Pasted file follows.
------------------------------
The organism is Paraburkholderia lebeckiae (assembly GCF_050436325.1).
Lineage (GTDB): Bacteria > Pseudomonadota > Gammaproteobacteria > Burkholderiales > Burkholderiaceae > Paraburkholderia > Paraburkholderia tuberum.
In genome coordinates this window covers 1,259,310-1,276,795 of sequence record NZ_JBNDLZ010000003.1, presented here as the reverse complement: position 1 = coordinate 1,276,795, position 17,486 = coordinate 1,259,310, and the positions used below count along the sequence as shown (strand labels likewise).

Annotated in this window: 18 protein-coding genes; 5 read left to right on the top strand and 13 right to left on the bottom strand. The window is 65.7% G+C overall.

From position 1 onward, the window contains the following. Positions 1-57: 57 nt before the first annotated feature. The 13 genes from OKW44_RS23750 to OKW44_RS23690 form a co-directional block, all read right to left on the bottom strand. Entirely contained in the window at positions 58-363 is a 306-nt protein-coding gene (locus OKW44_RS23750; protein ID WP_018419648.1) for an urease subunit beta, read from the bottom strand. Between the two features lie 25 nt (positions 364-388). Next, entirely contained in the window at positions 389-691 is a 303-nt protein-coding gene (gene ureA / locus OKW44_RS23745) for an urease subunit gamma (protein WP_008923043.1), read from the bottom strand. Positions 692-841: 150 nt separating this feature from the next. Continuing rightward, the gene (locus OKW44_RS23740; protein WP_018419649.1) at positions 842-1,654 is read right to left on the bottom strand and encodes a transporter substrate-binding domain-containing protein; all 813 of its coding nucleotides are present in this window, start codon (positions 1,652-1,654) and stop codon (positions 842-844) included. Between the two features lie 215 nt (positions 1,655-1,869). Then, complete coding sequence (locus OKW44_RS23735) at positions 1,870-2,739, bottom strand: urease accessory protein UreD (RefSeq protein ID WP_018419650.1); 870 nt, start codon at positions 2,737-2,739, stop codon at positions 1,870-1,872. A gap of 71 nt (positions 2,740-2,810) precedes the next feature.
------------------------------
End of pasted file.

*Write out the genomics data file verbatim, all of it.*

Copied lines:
The organism is Paraburkholderia lebeckiae (assembly GCF_050436325.1).
Lineage (GTDB): Bacteria > Pseudomonadota > Gammaproteobacteria > Burkholderiales > Burkholderiaceae > Paraburkholderia > Paraburkholderia tuberum.
In genome coordinates this window covers 1,259,310-1,276,795 of sequence record NZ_JBNDLZ010000003.1, presented here as the reverse complement: position 1 = coordinate 1,276,795, position 17,486 = coordinate 1,259,310, and the positions used below count along the sequence as shown (strand labels likewise).

Annotated in this window: 18 protein-coding genes; 5 read left to right on the top strand and 13 right to left on the bottom strand. The window is 65.7% G+C overall.

From position 1 onward, the window contains the following. Positions 1-57: 57 nt before the first annotated feature. The 13 genes from OKW44_RS23750 to OKW44_RS23690 form a co-directional block, all read right to left on the bottom strand. Entirely contained in the window at positions 58-363 is a 306-nt protein-coding gene (locus OKW44_RS23750; protein ID WP_018419648.1) for an urease subunit beta, read from the bottom strand. Between the two features lie 25 nt (positions 364-388). Next, entirely contained in the window at positions 389-691 is a 303-nt protein-coding gene (gene ureA / locus OKW44_RS23745) for an urease subunit gamma (protein WP_008923043.1), read from the bottom strand. Positions 692-841: 150 nt separating this feature from the next. Continuing rightward, the gene (locus OKW44_RS23740; protein WP_018419649.1) at positions 842-1,654 is read right to left on the bottom strand and encodes a transporter substrate-binding domain-containing protein; all 813 of its coding nucleotides are present in this window, start codon (positions 1,652-1,654) and stop codon (positions 842-844) included. Between the two features lie 215 nt (positions 1,655-1,869). Then, complete coding sequence (locus OKW44_RS23735) at positions 1,870-2,739, bottom strand: urease accessory protein UreD (RefSeq protein ID WP_018419650.1); 870 nt, start codon at positions 2,737-2,739, stop codon at positions 1,870-1,872. A gap of 71 nt (positions 2,740-2,810) precedes the next feature.